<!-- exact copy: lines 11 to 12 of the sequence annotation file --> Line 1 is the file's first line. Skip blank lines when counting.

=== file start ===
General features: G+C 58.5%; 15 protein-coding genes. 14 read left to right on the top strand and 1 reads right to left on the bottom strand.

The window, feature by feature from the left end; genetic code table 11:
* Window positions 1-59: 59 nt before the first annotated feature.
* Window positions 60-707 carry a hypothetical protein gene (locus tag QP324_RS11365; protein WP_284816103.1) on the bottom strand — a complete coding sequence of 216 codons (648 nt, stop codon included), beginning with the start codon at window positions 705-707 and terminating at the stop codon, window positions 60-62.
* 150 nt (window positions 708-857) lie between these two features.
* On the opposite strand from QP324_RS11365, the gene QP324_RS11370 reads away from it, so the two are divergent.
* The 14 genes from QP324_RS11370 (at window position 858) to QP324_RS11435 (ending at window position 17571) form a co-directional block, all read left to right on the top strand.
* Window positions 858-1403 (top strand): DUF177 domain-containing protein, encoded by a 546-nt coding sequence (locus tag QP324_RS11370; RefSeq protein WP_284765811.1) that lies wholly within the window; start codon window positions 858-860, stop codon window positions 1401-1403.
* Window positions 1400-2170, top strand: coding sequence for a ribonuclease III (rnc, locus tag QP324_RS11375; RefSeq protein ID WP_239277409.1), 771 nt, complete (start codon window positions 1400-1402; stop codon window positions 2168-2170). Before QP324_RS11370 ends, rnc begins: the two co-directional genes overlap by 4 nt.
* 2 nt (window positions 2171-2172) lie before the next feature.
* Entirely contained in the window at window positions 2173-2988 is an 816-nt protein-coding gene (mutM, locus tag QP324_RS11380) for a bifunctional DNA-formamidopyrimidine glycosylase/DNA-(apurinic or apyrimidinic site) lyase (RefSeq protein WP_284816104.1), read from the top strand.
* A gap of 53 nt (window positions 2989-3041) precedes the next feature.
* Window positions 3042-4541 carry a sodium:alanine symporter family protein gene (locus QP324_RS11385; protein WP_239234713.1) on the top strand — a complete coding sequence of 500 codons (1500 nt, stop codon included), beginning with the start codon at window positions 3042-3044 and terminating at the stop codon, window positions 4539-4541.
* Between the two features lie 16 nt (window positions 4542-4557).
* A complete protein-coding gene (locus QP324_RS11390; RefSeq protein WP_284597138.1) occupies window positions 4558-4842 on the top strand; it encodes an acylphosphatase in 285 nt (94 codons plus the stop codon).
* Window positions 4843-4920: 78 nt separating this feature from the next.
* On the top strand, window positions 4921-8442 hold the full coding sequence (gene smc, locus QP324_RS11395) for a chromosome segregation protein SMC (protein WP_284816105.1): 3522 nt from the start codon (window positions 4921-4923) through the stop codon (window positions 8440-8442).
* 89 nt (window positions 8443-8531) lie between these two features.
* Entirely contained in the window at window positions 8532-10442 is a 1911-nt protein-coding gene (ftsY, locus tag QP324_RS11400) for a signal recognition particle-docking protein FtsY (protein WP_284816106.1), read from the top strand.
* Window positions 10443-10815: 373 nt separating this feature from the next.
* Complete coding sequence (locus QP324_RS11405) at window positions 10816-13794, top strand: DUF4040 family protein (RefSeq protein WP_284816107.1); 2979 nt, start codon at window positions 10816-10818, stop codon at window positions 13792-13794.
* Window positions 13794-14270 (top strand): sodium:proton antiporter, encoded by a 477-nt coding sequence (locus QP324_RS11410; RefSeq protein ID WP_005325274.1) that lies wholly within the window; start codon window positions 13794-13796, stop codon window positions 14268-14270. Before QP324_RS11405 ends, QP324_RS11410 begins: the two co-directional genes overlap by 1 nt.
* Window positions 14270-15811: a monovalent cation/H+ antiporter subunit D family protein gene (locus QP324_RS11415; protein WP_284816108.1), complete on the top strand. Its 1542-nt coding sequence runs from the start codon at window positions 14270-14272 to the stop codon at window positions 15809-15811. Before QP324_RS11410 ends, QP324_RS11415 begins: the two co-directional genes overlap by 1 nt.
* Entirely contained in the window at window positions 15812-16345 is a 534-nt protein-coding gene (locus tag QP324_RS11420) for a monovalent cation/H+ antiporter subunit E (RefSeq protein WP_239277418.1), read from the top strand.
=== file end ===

* Entirely contained in the window at window positions 2173-2988 is an 816-nt protein-coding gene (mutM, locus tag QP324_RS11380) for a bifunctional DNA-formamidopyrimidine glycosylase/DNA-(apurinic or apyrimidinic site) lyase (RefSeq protein WP_284816104.1), read from the top strand.
* A gap of 53 nt (window positions 2989-3041) precedes the next feature.